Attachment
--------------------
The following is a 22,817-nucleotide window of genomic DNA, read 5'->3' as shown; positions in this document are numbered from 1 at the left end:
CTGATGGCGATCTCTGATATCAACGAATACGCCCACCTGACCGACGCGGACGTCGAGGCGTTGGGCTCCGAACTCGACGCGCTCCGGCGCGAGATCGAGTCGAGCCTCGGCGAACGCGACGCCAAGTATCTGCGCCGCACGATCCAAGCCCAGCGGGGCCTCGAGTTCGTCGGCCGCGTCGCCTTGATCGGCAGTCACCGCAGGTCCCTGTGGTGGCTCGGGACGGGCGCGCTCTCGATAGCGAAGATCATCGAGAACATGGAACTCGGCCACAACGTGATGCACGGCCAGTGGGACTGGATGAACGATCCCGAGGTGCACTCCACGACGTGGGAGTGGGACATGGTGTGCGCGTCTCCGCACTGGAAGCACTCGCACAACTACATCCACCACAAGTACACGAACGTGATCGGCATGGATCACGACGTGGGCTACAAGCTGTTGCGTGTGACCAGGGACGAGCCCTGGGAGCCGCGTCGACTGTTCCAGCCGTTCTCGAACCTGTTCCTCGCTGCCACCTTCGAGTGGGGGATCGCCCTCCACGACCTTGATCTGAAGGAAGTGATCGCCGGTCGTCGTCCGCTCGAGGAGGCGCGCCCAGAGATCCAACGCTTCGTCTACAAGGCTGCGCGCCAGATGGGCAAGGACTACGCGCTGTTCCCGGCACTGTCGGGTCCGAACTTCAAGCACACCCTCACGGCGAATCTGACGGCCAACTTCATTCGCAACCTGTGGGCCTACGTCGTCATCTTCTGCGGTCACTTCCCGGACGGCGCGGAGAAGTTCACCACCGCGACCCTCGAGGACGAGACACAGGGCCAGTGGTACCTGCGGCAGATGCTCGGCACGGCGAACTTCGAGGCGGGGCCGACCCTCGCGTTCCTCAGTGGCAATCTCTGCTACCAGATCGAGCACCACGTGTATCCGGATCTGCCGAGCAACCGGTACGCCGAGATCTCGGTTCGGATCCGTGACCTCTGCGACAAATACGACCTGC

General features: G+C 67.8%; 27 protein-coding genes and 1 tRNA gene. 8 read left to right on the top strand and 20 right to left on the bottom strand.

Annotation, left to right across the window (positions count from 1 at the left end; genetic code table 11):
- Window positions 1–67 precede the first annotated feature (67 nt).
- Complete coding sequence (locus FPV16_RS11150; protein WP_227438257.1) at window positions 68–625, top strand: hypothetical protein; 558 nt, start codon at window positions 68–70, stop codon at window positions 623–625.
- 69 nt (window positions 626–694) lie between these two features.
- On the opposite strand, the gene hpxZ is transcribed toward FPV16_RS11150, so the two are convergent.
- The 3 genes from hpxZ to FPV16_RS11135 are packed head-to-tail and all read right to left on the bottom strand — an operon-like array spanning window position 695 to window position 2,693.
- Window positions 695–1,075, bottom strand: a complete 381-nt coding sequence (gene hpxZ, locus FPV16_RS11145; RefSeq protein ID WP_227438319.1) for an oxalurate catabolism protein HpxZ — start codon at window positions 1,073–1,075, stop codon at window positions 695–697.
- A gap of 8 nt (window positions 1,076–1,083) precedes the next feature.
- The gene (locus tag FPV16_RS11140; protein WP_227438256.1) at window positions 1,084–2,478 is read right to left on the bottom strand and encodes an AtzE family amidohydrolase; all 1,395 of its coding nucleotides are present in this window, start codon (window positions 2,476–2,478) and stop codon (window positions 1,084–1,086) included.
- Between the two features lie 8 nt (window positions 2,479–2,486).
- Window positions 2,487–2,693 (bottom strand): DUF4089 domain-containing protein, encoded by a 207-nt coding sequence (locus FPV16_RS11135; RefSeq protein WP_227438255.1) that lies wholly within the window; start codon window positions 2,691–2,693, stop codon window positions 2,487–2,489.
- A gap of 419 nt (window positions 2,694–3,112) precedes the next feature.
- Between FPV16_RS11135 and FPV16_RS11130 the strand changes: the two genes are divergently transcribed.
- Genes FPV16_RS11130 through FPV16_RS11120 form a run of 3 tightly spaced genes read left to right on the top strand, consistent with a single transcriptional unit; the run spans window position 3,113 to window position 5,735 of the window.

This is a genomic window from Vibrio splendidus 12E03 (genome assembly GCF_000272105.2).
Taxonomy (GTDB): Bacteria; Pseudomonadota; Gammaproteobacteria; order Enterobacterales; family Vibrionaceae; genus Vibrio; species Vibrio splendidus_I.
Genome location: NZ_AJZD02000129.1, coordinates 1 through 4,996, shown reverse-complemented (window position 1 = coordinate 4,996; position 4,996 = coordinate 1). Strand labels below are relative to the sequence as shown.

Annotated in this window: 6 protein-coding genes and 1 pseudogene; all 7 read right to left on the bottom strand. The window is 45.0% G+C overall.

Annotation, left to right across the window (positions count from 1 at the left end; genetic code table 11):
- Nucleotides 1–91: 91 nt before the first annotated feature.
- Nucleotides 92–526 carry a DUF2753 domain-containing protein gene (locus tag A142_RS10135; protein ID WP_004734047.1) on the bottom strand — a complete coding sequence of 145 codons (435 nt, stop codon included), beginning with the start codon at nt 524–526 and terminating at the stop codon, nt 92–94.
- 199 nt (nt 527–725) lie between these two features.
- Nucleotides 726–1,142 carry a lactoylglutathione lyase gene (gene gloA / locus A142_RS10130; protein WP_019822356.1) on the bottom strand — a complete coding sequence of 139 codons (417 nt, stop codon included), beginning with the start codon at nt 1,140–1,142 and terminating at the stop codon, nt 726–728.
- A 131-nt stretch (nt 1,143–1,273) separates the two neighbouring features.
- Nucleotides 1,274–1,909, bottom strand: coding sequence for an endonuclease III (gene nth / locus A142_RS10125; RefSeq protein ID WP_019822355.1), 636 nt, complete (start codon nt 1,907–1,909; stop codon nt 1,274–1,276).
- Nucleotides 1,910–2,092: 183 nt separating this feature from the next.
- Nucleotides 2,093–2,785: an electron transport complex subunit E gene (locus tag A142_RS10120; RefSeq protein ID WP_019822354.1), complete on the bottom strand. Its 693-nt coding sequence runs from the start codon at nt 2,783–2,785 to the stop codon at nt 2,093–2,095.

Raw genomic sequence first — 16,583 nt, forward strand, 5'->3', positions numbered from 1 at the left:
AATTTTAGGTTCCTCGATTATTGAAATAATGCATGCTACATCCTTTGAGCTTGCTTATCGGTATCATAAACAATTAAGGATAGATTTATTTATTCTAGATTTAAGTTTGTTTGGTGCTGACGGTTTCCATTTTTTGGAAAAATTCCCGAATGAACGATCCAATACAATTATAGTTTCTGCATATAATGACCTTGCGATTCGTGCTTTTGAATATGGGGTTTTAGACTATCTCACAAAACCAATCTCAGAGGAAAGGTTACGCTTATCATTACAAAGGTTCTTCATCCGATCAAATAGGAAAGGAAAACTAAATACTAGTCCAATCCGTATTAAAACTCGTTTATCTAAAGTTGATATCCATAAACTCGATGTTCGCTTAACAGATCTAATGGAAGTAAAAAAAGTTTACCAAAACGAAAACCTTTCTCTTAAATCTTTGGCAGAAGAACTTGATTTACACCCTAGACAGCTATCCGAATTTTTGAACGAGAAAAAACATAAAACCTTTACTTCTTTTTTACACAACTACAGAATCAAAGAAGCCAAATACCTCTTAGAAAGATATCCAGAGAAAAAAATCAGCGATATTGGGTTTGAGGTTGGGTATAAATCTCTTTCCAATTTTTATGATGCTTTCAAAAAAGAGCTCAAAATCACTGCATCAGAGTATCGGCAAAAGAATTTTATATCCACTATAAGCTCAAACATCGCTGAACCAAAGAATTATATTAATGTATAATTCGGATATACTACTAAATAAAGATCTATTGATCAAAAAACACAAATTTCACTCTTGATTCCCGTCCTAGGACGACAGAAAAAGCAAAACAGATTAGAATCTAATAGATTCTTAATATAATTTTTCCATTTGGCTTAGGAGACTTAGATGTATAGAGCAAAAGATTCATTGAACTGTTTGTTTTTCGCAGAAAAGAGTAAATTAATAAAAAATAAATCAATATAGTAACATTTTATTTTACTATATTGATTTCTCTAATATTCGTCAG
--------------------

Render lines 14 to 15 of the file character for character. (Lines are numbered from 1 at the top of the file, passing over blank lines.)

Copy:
- Window positions 2,487–2,693 (bottom strand): DUF4089 domain-containing protein, encoded by a 207-nt coding sequence (locus FPV16_RS11135; RefSeq protein WP_227438255.1) that lies wholly within the window; start codon window positions 2,691–2,693, stop codon window positions 2,487–2,489.
- A gap of 419 nt (window positions 2,694–3,112) precedes the next feature.